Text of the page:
Dental Tribune America

Digital orthodontics company raises funds for 3D-printed brackets

By Jeremy Booth, Dental Tribune International
October 07, 2020

CAMBRIDGE, Mass., U.S.: LightForce Orthodontics is a digital dentistry platform that provides orthodontists with fully customized 3D-printed tooth-moving tools. Its customizable 3D brackets are the first of their kind on the market, and they are designed to reduce patient visits and treatment duration. The company launched LightForce this year, after five years of research and development, and has now raised $14 million (€12 million) in funding for the further development and commercialization of the system.

The LightForce treatment process begins with the orthodontist sending a scan of a patient’s teeth and a treatment plan to the company’s technicians, who then create customized brackets and trays. The system uses ceramic material that is specially formulated for 3D printing, but which is otherwise virtually identical to that used in injection-molded brackets.

The founder of the company, Dr. Alfred Griffin III, told Dental Tribune International that the digital workflow resembles that used in clear aligner therapy. “LightPlan is the proprietary treatment software developed by LightForce that enables mass-customized braces,” he said. “Doctors have complete control over every aspect of the treatment plan and can utilize a simple cloud-based interface for adjustments and approvals.”

Our treatment plans are unique to each individual patient and largely follow the clear aligner workflow,” Griffin continued. “Where our technology diverges is when the orthodontist uploads the patient’s scan to our LightPlan software, which enables the doctor to adjust the teeth virtually in order to create a perfect smile and bite for that unique patient, enabled by automatically designed braces.”

Griffin explained that the LightPlan software generates bracket files, which are then printed at LightForce’s centralized manufacturing plant in Cambridge. The brackets are then delivered to the orthodontist’s office about a month later.

LightForce says that orthodontists should “move teeth, not brackets.” (Image: LightForce Orthodontics)

Increasing personalization in orthodontics using digital tools

LightForce aims to provide treatment for malocclusion, which is as individual as each patient is. “A person’s lips, jaws, teeth and smile are individual, and it’s important to customize the tools that impact his or her face,” Griffin explained. “3D printing provides the ideal solution for patients, as it allows for customization and uses modern technology to address an age-old problem. We’ve found 3D printing to be the best solution for orthodontic applications because it enables complete personalization for each patient—it can print complex geometries, in this case unique tooth morphology that would otherwise be unavailable to patients.”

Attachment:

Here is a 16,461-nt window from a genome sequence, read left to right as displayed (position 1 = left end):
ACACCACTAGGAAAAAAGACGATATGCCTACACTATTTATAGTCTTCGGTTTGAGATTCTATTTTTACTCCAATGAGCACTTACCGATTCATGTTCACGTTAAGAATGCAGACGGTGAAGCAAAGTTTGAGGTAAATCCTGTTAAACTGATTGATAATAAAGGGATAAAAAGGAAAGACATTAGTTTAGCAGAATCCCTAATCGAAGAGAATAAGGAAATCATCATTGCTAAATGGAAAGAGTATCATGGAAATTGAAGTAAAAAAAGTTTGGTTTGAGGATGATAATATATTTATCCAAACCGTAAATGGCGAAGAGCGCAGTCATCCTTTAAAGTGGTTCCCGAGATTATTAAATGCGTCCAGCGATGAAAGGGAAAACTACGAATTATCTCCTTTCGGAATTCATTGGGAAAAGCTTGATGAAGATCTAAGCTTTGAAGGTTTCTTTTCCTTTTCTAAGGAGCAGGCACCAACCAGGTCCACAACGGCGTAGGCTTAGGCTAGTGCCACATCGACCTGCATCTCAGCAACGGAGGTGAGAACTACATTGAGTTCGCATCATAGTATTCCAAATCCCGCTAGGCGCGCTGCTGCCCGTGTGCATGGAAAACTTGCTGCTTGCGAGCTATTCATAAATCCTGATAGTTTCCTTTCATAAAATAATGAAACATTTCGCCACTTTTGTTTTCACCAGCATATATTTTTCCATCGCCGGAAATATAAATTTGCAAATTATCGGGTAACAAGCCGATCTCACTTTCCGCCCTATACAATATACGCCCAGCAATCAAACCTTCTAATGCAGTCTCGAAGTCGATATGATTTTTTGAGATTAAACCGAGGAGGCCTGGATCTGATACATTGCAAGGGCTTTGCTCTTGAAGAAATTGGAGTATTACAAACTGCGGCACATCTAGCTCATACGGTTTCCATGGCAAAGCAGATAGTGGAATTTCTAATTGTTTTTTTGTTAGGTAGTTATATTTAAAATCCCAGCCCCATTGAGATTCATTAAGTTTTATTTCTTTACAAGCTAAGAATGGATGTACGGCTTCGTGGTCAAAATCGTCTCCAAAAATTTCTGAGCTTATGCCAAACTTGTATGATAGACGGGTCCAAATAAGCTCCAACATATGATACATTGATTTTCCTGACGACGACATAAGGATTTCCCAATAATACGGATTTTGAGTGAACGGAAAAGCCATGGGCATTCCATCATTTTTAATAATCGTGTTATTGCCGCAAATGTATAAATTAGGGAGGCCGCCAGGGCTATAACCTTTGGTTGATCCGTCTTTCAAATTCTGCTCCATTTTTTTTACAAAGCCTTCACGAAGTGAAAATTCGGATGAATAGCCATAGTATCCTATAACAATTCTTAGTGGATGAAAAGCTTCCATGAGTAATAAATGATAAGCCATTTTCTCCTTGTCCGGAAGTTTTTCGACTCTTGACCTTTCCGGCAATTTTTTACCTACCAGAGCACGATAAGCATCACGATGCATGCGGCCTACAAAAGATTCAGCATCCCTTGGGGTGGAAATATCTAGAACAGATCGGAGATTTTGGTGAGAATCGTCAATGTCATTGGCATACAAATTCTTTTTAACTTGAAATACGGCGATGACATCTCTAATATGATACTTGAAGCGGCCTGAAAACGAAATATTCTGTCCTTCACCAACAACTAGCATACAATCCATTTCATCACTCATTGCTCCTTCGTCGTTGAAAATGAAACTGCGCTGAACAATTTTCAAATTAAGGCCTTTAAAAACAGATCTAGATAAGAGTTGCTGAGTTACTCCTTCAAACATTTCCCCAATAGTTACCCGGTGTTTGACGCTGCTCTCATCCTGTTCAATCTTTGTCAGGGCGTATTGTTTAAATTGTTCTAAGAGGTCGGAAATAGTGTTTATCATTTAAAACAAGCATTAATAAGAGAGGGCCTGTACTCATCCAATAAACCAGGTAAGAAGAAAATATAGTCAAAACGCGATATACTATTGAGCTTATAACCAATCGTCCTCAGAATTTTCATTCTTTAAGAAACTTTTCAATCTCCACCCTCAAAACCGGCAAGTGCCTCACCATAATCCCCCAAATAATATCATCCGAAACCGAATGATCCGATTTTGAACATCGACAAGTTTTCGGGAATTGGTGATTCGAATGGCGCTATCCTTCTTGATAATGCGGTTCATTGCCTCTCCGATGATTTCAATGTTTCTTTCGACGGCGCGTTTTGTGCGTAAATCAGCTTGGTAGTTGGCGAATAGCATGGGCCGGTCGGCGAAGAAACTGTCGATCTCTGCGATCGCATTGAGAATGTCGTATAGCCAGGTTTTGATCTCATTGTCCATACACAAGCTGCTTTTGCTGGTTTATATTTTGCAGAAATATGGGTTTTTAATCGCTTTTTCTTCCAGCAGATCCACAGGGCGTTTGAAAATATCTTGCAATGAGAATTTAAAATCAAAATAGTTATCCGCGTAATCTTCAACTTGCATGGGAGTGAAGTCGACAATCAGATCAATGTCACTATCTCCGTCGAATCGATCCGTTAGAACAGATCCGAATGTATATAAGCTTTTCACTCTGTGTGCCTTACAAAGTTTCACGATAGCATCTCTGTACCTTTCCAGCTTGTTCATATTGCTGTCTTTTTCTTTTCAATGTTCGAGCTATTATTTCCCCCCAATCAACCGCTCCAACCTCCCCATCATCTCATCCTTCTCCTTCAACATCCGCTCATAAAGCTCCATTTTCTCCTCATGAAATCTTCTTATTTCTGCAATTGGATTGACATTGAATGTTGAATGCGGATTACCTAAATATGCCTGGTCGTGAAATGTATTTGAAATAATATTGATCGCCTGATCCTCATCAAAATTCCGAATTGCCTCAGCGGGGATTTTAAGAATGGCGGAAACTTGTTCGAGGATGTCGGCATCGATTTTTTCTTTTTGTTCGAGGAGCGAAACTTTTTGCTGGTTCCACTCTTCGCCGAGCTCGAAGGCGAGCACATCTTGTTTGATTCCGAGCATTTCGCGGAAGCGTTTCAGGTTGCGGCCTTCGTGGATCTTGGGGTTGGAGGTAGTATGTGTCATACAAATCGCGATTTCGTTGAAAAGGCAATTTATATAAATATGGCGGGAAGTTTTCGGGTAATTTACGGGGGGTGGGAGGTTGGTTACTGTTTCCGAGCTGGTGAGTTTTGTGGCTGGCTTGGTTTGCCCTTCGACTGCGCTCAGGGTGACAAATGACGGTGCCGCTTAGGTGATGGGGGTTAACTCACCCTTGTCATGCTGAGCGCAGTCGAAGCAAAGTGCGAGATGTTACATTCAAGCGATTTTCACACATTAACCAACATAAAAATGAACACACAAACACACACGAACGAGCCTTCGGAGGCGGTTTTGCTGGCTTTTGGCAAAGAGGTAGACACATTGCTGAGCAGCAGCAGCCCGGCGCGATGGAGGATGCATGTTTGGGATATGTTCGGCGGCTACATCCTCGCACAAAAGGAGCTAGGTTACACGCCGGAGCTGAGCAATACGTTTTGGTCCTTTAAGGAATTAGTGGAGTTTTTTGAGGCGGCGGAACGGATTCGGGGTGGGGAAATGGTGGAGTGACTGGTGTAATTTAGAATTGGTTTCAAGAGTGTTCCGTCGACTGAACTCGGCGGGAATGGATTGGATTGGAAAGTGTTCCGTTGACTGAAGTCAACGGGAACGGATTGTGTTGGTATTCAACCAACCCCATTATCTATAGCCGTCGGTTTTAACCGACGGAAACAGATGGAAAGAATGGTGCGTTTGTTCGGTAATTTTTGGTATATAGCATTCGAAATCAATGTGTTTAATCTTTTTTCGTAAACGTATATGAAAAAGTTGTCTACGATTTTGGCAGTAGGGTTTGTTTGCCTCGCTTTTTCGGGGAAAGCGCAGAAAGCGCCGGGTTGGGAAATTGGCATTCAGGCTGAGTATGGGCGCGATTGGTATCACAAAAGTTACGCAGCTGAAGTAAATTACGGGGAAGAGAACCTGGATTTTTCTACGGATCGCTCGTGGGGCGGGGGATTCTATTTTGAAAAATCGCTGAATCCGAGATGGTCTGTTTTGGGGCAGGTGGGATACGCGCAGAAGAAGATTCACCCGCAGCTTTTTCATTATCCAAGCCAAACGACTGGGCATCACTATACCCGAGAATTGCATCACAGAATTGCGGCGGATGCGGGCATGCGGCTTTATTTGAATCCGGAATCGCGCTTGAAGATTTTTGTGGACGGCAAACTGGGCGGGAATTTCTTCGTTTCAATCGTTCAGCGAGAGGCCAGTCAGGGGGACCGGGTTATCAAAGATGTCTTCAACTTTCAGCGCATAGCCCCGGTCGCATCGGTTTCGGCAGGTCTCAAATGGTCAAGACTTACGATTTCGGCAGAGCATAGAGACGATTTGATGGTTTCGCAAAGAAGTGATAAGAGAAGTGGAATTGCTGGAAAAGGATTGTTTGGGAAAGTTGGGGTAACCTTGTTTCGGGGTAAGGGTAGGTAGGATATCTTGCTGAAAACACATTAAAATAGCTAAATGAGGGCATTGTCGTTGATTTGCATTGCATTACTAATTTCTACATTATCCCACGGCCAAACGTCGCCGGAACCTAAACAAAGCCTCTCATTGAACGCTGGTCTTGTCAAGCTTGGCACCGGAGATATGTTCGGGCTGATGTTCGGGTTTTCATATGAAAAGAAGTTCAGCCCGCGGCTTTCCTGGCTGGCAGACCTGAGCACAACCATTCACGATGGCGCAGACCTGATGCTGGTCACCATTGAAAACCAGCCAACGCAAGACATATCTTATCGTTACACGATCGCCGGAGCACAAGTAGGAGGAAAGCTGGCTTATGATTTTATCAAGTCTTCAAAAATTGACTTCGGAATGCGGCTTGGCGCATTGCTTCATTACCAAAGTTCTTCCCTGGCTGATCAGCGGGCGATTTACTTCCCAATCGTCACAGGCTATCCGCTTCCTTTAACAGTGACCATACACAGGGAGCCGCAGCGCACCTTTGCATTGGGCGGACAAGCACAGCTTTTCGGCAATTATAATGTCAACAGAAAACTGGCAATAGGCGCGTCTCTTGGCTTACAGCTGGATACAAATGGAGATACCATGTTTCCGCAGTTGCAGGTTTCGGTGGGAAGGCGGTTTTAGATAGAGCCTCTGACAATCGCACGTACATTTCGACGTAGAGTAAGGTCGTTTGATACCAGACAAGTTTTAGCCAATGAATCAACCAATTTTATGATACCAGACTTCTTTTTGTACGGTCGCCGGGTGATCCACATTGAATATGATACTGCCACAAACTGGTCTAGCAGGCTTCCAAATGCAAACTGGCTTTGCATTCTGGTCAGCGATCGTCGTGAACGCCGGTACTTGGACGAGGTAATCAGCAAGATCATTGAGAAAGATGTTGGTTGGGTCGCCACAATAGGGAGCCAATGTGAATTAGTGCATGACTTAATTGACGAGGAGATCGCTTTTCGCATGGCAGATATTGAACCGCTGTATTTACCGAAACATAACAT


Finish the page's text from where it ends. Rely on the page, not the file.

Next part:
He added: “On the one hand, we believe that the days of bracket prescriptions are numbered; on the other hand, we welcome the days of ‘tooth prescriptions’ for mass-customized appliances like aligners and 3D-printed brackets that can adapt to achieve a desired final tooth position for that unique patient.” Griffin said that, in the future, he expects that there will be a rapid expansion of 3D-printing technology within the dental industry.

LightForce Orthodontics was founded in 2015. Over the last five years, Griffin and his team have undertaken extensive research and development for what is now the company’s eponymous treatment platform. No one could have predicted that the 2020 launch of the bracket system would take place in the midst of a global pandemic, but it seems that the outbreak of SARS-CoV-2 has not hampered the company’s plans.

In light of the ongoing pandemic, technology that reduces in-person dental visits is crucial not only for patients but also for the orthodontists and their teams that are caring for them,” Griffin said.

Hundreds of orthodontists throughout the U.S. are already providing treatment using LightForce brackets. Griffin said that the company will use its newly acquired funds to further develop its technology and product offerings and to scale its operations in order to meet what he called a recent surge in demand for more efficient dental technologies.

The funds were raised in a Series B funding round that was led by investors Tyche Partners, Matrix Partners and AM Ventures.

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